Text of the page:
WASHINGTON — A U.S. Senate defense oversight panel recommended allocating $60 million next year to develop a low-cost weather satellite under the auspices of an office that the Pentagon has marked for closure. Read the rest of this entry »
Senate and House appropriators are within days of completing a fiscal 2012-defense appropriations bill that likely will set a top line of about $518 billion. Read the rest of this entry »
In an article post from the Heritage Foundation they said that there are three aspects that the Government must consider before passing the New START Treaty. Safeguarding the event of being able to develop missiles for defense is at the top. In the article they stated that the United States is urging for a quick ratification during the “lame duck” session, so they may have insight to the Russian regime, and that it is amazing because we have claimed that the Russian Federation is not a threat.
This piece is the opinion of the authors and is not a reflection of MDAA’s view.
Secretary of State Hillary Clinton and Secretary of Defense Robert Gates combined to write and Op-ed in the Washington Post. In the piece they urged the Senate to approve the New START treaty. They pointed to a number of reasons why the treaty should be ratified and highlighted what it will and will not do. Foremost in what they said it would not do is limit the United States’ ability to deploy effective missile defense. This piece is the opinion of the authors and does not reflect MDAA’s view on the New START treaty.
President Obama took some time on his tour of Southeast Asia to speak with Russian President Medvedev about a number of joint issues. Obama made sure to highlight the importance of the New START treaty. There have been rumblings on both sides about the Duma or the Senate’s abilities to ratify the treaty.
Russia’s Duma Decision to Delay Consideration of New START: Now the Senate Can Take Its Time to Review the TreatyNovember 9, 2010
Last week, Konstantin Kosachev, the head of the Russian State Duma International Affairs Committee, proposed that members of the committee consider delaying New START, a strategic nuclear arms reductions treaty with the United States. Subsequently, the International Affairs Committee decided to delay its consideration of the legislation that would authorize the ratification of New START by the full Duma.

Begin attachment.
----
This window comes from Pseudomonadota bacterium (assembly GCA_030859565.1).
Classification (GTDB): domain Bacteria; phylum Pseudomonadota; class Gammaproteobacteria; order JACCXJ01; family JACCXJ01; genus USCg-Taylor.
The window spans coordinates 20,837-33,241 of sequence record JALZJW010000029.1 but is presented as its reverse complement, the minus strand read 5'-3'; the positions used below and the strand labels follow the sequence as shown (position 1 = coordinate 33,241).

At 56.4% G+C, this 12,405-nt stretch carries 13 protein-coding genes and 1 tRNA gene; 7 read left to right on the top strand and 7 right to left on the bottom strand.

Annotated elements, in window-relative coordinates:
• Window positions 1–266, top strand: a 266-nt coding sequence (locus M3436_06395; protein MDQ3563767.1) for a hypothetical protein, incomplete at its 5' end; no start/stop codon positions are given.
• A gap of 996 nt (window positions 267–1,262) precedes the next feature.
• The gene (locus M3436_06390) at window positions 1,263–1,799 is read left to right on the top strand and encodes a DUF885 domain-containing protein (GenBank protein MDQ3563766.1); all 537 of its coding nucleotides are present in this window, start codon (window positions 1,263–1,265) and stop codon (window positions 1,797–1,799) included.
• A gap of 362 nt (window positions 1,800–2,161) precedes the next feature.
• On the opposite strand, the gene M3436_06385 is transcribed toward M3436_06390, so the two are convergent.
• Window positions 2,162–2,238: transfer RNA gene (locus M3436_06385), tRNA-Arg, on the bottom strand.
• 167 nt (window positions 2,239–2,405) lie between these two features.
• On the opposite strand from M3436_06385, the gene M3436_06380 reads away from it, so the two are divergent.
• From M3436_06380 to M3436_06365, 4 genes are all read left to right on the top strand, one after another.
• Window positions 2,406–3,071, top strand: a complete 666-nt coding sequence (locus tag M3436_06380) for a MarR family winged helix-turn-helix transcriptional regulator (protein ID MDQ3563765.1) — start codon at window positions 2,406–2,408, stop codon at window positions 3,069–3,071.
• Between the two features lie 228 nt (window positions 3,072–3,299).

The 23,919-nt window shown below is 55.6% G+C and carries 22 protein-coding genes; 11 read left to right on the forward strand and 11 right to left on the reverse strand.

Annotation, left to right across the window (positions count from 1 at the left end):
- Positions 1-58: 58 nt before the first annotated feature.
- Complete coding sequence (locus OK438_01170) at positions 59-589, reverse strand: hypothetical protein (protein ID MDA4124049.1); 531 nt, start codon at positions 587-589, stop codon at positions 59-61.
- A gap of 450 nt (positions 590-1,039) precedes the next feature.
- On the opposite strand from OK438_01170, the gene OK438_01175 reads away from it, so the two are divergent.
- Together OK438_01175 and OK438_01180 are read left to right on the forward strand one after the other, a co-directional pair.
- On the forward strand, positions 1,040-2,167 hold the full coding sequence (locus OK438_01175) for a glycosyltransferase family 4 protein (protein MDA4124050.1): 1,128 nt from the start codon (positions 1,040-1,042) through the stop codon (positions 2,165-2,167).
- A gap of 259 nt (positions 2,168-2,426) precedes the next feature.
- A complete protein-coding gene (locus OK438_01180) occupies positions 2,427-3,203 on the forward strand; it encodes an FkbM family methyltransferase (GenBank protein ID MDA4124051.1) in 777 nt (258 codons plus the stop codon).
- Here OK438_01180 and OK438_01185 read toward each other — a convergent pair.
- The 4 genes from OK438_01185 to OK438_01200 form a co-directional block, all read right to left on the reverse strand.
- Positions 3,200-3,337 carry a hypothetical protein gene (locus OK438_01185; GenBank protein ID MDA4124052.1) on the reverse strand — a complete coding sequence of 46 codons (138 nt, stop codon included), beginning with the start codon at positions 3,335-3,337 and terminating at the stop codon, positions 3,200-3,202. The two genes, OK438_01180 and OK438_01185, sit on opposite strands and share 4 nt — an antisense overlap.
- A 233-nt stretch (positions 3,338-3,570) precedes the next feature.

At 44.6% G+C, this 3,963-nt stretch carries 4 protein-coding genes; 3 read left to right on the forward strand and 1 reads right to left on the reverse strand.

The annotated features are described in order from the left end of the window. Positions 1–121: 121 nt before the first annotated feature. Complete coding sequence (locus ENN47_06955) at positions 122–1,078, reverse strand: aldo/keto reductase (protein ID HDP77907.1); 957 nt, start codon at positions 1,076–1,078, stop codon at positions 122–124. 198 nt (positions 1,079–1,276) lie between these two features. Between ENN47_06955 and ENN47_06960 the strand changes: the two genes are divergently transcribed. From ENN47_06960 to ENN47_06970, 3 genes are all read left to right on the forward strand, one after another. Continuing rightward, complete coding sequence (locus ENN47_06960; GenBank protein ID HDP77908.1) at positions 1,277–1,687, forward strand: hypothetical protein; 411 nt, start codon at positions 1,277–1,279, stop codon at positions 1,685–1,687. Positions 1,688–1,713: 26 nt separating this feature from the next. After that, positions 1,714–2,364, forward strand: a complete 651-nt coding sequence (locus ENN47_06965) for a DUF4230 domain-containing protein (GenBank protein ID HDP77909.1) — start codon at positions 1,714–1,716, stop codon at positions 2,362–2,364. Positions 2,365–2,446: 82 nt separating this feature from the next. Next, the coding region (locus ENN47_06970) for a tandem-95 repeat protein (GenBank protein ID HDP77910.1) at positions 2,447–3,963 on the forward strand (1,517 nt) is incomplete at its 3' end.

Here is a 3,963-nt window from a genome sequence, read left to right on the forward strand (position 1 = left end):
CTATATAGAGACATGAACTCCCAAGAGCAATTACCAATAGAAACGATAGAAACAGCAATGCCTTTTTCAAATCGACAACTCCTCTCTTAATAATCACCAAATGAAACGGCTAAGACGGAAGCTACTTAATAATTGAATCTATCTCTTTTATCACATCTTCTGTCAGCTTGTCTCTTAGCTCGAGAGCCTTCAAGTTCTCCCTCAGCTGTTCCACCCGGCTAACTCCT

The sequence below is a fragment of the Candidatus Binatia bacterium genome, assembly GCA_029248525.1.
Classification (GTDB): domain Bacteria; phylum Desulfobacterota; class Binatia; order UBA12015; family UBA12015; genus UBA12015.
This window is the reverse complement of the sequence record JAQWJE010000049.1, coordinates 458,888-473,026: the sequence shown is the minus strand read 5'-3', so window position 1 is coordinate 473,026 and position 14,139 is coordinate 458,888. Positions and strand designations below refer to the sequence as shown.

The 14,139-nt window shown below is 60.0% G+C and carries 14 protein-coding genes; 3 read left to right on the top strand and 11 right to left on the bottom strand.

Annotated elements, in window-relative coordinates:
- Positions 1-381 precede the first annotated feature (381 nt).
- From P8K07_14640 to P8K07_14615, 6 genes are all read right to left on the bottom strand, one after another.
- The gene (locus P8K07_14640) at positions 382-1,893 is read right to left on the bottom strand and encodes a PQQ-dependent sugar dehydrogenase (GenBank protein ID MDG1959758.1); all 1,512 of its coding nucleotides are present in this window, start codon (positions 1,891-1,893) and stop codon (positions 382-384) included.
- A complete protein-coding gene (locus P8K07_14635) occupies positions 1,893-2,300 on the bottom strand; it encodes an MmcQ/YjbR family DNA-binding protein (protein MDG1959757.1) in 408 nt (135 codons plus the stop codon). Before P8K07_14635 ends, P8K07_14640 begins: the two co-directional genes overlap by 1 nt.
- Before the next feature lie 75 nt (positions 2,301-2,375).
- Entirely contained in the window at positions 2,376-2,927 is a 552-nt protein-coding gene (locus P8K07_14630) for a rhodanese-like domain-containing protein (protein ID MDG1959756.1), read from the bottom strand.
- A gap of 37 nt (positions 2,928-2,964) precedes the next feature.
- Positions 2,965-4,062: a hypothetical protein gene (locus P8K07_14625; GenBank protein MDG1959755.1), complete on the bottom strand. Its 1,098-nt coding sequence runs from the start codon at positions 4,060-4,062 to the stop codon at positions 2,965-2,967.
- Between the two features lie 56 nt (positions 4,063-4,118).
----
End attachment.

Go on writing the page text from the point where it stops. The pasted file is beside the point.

According to leading Russian analysts, the action, taken without a formal vote, does not amount to the annulment of the earlier treaty endorsement by the committee. However, the equivalent on the U.S. side would be a recommendation by the Senate Foreign Relations Committee to the full Senate that it suspend action. The Duma committee’s recommendation necessarily raises a number of questions for the U.S. Senate that the Obama Administration must answer before it considers the treaty.
The United States Senate today approved by unanimous consent a resolution crafted by Sen. Lisa Murkowski that honors the life and accomplishments of Sen. Ted Stevens, who was killed Monday in a plane crash near Dillingham. Murkowski received assistance in drafting the resolution from multiple generations of former Stevens staff members.
The resolution, co-sponsored by Sen. Mark Begich and the other 98 senators, recognizes Stevens’s “significant role” in the transformation of Alaska from an impoverished territory to a full-fledged state. The resolution cites Stevens’s assistance in providing Alaska with energy facilities, hospitals and clinics, roads, docks, airports, water and sewer facilities and schools – accomplishments that earned him recognition as ‘Alaskan of the Century’ from the state legislature in 2000.
The Obama administration’s hopes for rapid, bipartisan approval of its new arms-control treaty with Russiaratification without iron-clad assurances of future spending to maintain the U.S. nuclear arsenal have dimmed, with Republican senators making clear that they will not support.
Sen. John F. Kerry (D-Mass.), chairman of the Foreign Relations Committee, announced Tuesday that he will delay a key vote on the New Strategic Arms Reduction Treaty (New START) until after the summer recess. That will pitch the treaty into the politically charged period just before the November elections.
The United States believes Russia is not fully complying with international pacts involving chemical and biological weapons, although Moscow has settled most questions about violations of a nuclear arms treaty with the United States, according to a State Department report to be made public Wednesday.
The State Department Compliance Report had been requested earlier this month by seven of the eight Republicans on the Senate Foreign Relations Committee. They were concerned because the last report in 2005 highlighted what they described as “direct violations of START I by the Russians, ” a reference to the Strategic Arms Reduction Treaty signed in 1991.
The report comes at a crucial time, as the Senate considers a new treaty that would replace START I. The Obama administration hopes to have it ratified by year’s end, when Democrats will likely lose some of their Senate seats. The Foreign Relations Committee could vote on the treaty as early as next week.